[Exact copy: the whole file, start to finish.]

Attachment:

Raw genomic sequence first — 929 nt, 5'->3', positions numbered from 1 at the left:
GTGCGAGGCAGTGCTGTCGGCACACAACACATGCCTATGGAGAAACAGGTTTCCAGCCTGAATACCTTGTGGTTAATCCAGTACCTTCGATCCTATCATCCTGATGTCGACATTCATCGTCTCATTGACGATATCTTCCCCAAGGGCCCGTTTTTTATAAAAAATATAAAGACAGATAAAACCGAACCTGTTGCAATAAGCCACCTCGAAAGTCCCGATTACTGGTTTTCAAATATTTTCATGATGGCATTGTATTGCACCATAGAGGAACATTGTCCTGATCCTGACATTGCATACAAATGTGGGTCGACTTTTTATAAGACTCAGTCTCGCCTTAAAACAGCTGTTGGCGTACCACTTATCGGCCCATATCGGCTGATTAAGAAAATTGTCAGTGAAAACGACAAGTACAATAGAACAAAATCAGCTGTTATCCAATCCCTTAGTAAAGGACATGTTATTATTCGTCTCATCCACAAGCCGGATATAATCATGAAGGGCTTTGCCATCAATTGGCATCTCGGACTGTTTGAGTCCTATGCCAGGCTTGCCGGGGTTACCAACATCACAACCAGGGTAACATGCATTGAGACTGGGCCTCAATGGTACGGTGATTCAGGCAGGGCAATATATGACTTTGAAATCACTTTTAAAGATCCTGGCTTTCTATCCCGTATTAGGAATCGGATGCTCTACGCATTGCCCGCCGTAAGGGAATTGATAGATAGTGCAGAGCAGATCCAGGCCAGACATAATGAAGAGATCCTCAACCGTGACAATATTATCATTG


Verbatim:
Raw genomic sequence first — 929 nt, 5'->3', positions numbered from 1 at the left:
GTGCGAGGCAGTGCTGTCGGCACACAACACATGCCTATGGAGAAACAGGTTTCCAGCCTGAATACCTTGTGGTTAATCCAGTACCTTCGATCCTATCATCCTGATGTCGACATTCATCGTCTCATTGACGATATCTTCCCCAAGGGCCCGTTTTTTATAAAAAATATAAAGACAGATAAAACCGAACCTGTTGCAATAAGCCACCTCGAAAGTCCCGATTACTGGTTTTCAAATATTTTCATGATGGCATTGTATTGCACCATAGAGGAACATTGTCCTGATCCTGACATTGCATACAAATGTGGGTCGACTTTTTATAAGACTCAGTCTCGCCTTAAAACAGCTGTTGGCGTACCACTTATCGGCCCATATCGGCTGATTAAGAAAATTGTCAGTGAAAACGACAAGTACAATAGAACAAAATCAGCTGTTATCCAATCCCTTAGTAAAGGACATGTTATTATTCGTCTCATCCACAAGCCGGATATAATCATGAAGGGCTTTGCCATCAATTGGCATCTCGGACTGTTTGAGTCCTATGCCAGGCTTGCCGGGGTTACCAACATCACAACCAGGGTAACATGCATTGAGACTGGGCCTCAATGGTACGGTGATTCAGGCAGGGCAATATATGACTTTGAAATCACTTTTAAAGATCCTGGCTTTCTATCCCGTATTAGGAATCGGATGCTCTACGCATTGCCCGCCGTAAGGGAATTGATAGATAGTGCAGAGCAGATCCAGGCCAGACATAATGAAGAGATCCTCAACCGTGACAATATTATCATTG